After A Matter of Life and Death, there was the heady, lusty Rumer Godden adaptation Black Narcissus (1947). Set in a remote convent in northern India, where five Anglican nuns contend with isolation and repressed desires, the film was shot almost entirely on Pinewood soundstages, with astonishing painted backdrops standing in for the Himalayan scenery. The Red Shoes (1948), The Archers’ final Cardiff collaboration, is one of cinema’s ultimate portrayals of the artistic life. Taken under the wing of mercurial ballet impresario Boris Lermontov (Walbrook again), Victoria Page (Moira Shearer) rises from unknown dancer to lead ballerina in his production of the eponymous Hans Christian Anderson story, finding on her way that a fulfilling creative life might come at the expense of a personal one.

The Red Shoes (1948)

Either side of the generally accepted P&P masterpieces, there are the merely great and good films. Many of them are war pictures, including espionage tales The Spy in Black (1939) and Contraband (1940), each one twisty and suspenseful as a Hitchcock thriller; mirror-image propaganda pieces 49th Parallel (1941) and One of Our Aircraft Is Missing (1942), which find respectively a self-destructive U-boat crew and a resourceful British bomber outfit trapped behind enemy lines; flinty psychological drama The Small Back Room (1949), about the broken men left behind to fight WWII on the home front; and the combat procedural The Battle of the River Plate (1956), a blow by blow recreation of the Second World War’s first naval battle.

One of Powell and Pressburger’s most influential films, 1951’s The Tales of Hoffmann, is a rainbow-coloured adaptation of the Jacques Offenbach opera, a film that’s been cited as an inspiration by filmmakers including Martin Scorsese and George A. Romero. Enjoyment may hinge on your patience for opera, though The Archers’ command of their medium is so absolute here that any film fan should be able to enjoy it on purely cinematic terms.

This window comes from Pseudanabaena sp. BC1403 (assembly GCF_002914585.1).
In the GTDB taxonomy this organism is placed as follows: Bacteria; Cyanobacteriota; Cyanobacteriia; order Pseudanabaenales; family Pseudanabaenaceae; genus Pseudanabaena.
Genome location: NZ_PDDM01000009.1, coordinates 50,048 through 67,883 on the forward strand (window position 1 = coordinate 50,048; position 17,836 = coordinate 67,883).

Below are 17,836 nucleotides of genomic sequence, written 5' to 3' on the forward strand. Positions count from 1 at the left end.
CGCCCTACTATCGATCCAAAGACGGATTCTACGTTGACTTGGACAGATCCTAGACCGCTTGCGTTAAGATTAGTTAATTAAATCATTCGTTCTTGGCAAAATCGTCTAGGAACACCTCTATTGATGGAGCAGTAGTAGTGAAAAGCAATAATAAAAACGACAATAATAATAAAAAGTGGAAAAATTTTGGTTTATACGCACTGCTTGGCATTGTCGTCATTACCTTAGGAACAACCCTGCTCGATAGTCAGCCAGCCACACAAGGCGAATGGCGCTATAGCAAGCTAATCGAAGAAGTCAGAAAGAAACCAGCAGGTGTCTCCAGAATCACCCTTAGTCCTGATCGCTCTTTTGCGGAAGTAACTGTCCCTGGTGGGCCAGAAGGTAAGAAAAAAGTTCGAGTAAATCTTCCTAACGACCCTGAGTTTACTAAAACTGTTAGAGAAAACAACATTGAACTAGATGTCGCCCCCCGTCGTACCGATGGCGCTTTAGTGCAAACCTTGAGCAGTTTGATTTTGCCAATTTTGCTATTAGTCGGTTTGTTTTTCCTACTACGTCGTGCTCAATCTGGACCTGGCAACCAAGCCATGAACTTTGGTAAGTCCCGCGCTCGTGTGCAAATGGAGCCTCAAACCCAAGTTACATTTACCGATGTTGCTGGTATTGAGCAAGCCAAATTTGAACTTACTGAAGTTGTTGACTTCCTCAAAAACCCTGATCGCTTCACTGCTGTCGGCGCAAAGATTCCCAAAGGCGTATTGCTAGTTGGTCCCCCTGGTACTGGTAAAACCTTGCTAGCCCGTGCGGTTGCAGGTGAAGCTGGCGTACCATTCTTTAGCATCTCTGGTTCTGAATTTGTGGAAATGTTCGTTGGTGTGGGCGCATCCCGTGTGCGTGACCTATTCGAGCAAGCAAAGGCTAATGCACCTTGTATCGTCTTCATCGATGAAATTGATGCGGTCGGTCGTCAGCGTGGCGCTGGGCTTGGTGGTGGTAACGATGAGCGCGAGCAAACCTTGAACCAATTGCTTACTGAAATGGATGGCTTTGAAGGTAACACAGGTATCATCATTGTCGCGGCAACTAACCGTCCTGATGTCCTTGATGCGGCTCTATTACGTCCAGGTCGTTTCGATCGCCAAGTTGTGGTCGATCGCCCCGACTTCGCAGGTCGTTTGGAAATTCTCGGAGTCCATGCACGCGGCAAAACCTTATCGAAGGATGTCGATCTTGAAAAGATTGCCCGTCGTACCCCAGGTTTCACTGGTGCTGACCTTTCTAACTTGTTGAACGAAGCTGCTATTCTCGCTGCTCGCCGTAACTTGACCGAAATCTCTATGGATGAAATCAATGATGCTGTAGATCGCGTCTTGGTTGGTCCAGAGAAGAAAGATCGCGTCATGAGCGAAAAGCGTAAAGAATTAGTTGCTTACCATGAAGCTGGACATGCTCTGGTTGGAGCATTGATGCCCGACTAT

One of Our Aircraft Is Missing (1942)

Once you’ve become accustomed to Powell and Pressburger’s eccentricities and flair for the melodramatic, 1950’s Gone to Earth ought to come next. Starring Jennifer Jones as an innocent Shropshire girl, and David Farrar and Cyril Cusack as the competing suitors trying to claim her, the film is a fairytale-like anti-romance, elemental in its affinity for the wind, rain and soil of the English country.

Where not to start

The Boy Who Turned Yellow (1972)

Of the 17 features Powell and Pressburger made together between 1939 and 1957, only 1955’s Oh…Rosalinda!!, a flawed (if visually resplendent) attempt to update Die Fledermaus for the Cold War era, could be considered a misstep. Powell himself did however also make the case for 1957’s Ill Met by Moonlight, a perfectly watchable if anonymous WWII thriller dismissed by the filmmaker as one of The Archers’ “greatest failures”. Unhappy with everything from the casting to the studio-mandated decision to shoot in black and white, Powell had such a miserable time making it that he and Pressburger officially called it quits on The Archers at the end of production.

The pair only worked together twice more, with Powell directing and Pressburger on writing duties for They’re a Weird Mob (1966), an Australian comedy, and Children’s Film Foundation mini-feature The Boy Who Turned Yellow (1972). Neither represents the best of Powell and Pressburger, though even these later curios still show glimmers of the old magic.


Powell and Pressburger’s One of Our Aircraft Is Missing will be released on Blu-ray on 27 September 2021.

I Know Where I’m Going! screens in a new restoration from the BFI National Archive as part of the 65th BFI London Film Festival.